Ithaca College Interns: During the 2018-2019 academic year The Sophie Fund hosted four students from Ithaca College’s writing program—Margaret McKinnis, Amber Raiken, Chanelle Ferguson, and Nicole Kramer—to write articles about local mental health champions for our website.

Ithaca Cupcake Baking Contest: The Sophie Fund organized its third annual contest last October to promote mental health awareness. The contest was sponsored by GreenStar Natural Foods Market, Alternatives Federal Credit Union, and La Tourelle Hotel, Bistro and Spa. Volunteers from Cornell University and Ithaca College student organizations supported the contest, as did local mental heath organizations.

New York Honors The Sophie Fund: Last September, the New York State Office of Mental Health presented The Sophie Fund with the 2018 Excellence in Suicide Prevention Award at the annual New York Suicide Prevention Conference in Albany.

To Make a Donation:

Click Here for The Sophie Fund Donation Page

For more information on The Sophie Fund’s work, please visit:

http://www.thesophiefund.org

Thank You!

Exploring Strategies to Stop Bullying

Surveying students about the prevalence of bullying. Training teachers, coaches, parents, and young people on how to respond. Encouraging youth to be upstanders. Holding annual Bullying Prevention Day activities to spread awareness. These were a few of the ideas discussed Saturday at a two-hour Community Forum sponsored by the Tompkins County Bullying Prevention Task Force.

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Celia Clement reviewing feedback on school bullying

The Task Force held the forum to introduce its work to the public and to solicit ideas from the community on strategies to address bullying. More than two dozen government agencies, community organizations, and representatives from the county’s six school districts formed the Task Force in March.

“A lot of these conversations and diving deep into these topics can become very personal and very painful, which we want to honor,” said Nigel Gannon, a Healthy Living Program Specialist for New York State 4-H Youth Development, who moderated the forum.

“We have to develop spaces where we can have those emotions in a positive way. Remember that we are all feeling the same [about bullying], in some way, as individuals, as loved ones, as community members. We are not happy to be here, I think we are hopeful to be here. We’re going to help the Task Force get the information they need to try to move this forward.”

Scott MacLeod of The Sophie Fund kicked off presentations by Task Force working groups by reviewing basic information about bullying in national, regional, and local contexts.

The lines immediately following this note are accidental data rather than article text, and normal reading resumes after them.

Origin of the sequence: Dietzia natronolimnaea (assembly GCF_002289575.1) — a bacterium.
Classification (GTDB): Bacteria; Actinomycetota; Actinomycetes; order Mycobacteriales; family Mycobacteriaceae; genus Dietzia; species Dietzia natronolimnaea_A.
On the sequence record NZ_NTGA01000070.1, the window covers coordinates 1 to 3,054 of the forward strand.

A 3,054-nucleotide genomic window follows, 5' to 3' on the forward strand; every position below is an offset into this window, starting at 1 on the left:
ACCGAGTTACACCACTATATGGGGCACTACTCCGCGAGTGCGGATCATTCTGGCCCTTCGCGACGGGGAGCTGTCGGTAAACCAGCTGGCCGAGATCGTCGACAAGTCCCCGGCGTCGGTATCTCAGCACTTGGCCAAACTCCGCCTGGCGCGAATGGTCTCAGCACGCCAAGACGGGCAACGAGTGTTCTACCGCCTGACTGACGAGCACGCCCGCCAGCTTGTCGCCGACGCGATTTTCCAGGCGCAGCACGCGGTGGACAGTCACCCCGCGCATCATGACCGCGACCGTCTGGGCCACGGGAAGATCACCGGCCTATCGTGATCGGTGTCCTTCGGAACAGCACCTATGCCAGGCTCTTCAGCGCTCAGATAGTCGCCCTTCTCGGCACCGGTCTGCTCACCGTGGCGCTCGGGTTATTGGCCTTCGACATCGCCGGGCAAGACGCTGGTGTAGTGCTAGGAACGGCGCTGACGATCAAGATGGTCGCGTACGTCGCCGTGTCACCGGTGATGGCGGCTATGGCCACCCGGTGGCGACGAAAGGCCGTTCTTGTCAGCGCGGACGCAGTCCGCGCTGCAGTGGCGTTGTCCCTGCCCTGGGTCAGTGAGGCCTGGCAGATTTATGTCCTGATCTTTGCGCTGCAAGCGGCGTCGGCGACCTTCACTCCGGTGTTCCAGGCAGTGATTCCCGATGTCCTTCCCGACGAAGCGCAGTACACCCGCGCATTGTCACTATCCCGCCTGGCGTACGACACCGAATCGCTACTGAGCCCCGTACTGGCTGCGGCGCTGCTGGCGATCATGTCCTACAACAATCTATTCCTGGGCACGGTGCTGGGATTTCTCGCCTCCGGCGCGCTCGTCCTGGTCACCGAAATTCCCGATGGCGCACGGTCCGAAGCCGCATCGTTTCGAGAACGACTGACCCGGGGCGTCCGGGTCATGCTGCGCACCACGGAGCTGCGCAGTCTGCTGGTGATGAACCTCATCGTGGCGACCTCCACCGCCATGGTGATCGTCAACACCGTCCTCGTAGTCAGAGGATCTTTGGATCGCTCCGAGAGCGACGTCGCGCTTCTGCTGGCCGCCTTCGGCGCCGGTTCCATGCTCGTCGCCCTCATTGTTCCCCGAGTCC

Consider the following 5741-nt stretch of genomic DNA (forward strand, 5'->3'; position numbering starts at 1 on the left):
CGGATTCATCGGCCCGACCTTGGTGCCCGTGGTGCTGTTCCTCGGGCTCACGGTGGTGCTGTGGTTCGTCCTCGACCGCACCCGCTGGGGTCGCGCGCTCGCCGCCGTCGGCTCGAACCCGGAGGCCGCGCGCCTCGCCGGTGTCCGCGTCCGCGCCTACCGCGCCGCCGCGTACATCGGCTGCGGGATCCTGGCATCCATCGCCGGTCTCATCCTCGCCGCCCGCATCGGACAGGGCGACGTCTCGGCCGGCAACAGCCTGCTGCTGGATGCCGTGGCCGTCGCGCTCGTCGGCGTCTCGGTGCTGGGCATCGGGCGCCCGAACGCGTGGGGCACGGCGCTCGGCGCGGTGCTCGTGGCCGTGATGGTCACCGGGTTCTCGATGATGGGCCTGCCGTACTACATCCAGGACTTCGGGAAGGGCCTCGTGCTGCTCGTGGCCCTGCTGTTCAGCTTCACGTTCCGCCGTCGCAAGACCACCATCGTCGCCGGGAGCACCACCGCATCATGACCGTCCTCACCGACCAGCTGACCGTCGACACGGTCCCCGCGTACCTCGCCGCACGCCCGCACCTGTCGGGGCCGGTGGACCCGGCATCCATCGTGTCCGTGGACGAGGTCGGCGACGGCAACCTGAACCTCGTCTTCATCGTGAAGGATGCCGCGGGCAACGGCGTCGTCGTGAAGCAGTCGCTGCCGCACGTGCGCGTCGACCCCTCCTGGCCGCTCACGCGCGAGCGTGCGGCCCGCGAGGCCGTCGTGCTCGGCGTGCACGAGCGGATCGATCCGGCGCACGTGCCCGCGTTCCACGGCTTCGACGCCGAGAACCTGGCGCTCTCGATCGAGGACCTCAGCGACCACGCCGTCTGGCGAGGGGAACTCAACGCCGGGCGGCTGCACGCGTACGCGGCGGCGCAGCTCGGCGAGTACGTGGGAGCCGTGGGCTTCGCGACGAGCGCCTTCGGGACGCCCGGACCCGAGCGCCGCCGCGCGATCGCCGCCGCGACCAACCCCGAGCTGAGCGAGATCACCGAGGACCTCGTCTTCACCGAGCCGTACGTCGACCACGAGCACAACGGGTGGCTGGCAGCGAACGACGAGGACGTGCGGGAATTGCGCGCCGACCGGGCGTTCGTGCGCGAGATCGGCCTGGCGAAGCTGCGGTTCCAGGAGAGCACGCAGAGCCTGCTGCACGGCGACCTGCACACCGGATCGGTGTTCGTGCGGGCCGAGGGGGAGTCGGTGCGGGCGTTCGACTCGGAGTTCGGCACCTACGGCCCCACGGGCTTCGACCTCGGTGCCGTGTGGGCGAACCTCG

He noted the federal government’s definition of bullying, and how it should be distinguished from other behaviors such as conflict, rudeness, and meanness:

“Bullying is any unwanted aggressive behavior(s) by another youth or group of youths who are not siblings or current dating partners that involves an observed or perceived power imbalance and is repeated multiple times or is highly likely to be repeated.”

MacLeod explained how bullying has psychological, physical, and academic effects, and adversely affects youth who are bullied as well as those who engage in bullying. He said that youth who are perceived as different, especially LGBTQ children, are at greater risk. Persistent bullying, he added, can lead to or worsen feelings of isolation, rejection, exclusion, and despair, as well as depression and anxiety, which can contribute to suicidal behavior. MacLeod said that while there is no federal stature that expressly outlaws bullying, New York State’s Dignity for All Students Act (DASA) came into force in 2012 to protect students from bullying, harassment, and discrimination.

Citing statistics, MacLeod’s report said 19 percent of American high school students are bullied, and 14.9 percent experience cyberbullying. He said that data for the 2017-2018 school year, most likely reflecting underreporting, showed that Tompkins County school districts had 109 incidents of discrimination, harassment, and bullying , and 20 incidents of cyberbullying.

Celia Clement, a retired school social worker and now an independent consultant, delivered a report on potential approaches for addressing bullying in schools. She identified five areas for attention:

  • Communication: Families are not always getting the information they need about bullying definition, prevention, intervention, education, district policies and the laws involved such as the Dignity for All Students Act.